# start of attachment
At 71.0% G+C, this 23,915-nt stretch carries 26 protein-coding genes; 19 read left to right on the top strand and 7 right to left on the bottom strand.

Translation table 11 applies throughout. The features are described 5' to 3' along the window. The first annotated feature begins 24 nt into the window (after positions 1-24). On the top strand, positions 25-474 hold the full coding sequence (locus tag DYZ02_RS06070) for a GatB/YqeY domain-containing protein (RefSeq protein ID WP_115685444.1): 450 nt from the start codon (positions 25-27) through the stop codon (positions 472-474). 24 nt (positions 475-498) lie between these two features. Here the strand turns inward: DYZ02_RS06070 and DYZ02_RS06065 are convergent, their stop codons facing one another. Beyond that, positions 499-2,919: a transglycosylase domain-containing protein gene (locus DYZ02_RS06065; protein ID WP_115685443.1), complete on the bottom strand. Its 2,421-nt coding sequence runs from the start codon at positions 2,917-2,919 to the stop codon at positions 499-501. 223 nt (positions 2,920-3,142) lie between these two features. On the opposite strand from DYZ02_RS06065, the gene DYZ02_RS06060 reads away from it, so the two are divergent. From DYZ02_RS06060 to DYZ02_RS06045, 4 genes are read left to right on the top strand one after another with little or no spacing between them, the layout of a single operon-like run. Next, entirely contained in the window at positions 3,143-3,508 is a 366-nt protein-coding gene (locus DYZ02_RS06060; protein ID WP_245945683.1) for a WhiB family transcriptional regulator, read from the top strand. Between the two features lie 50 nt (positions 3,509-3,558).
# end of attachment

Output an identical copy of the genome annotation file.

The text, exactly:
At 71.0% G+C, this 23,915-nt stretch carries 26 protein-coding genes; 19 read left to right on the top strand and 7 right to left on the bottom strand.

Translation table 11 applies throughout. The features are described 5' to 3' along the window. The first annotated feature begins 24 nt into the window (after positions 1-24). On the top strand, positions 25-474 hold the full coding sequence (locus tag DYZ02_RS06070) for a GatB/YqeY domain-containing protein (RefSeq protein ID WP_115685444.1): 450 nt from the start codon (positions 25-27) through the stop codon (positions 472-474). 24 nt (positions 475-498) lie between these two features. Here the strand turns inward: DYZ02_RS06070 and DYZ02_RS06065 are convergent, their stop codons facing one another. Beyond that, positions 499-2,919: a transglycosylase domain-containing protein gene (locus DYZ02_RS06065; protein ID WP_115685443.1), complete on the bottom strand. Its 2,421-nt coding sequence runs from the start codon at positions 2,917-2,919 to the stop codon at positions 499-501. 223 nt (positions 2,920-3,142) lie between these two features. On the opposite strand from DYZ02_RS06065, the gene DYZ02_RS06060 reads away from it, so the two are divergent. From DYZ02_RS06060 to DYZ02_RS06045, 4 genes are read left to right on the top strand one after another with little or no spacing between them, the layout of a single operon-like run. Next, entirely contained in the window at positions 3,143-3,508 is a 366-nt protein-coding gene (locus DYZ02_RS06060; protein ID WP_245945683.1) for a WhiB family transcriptional regulator, read from the top strand. Between the two features lie 50 nt (positions 3,509-3,558).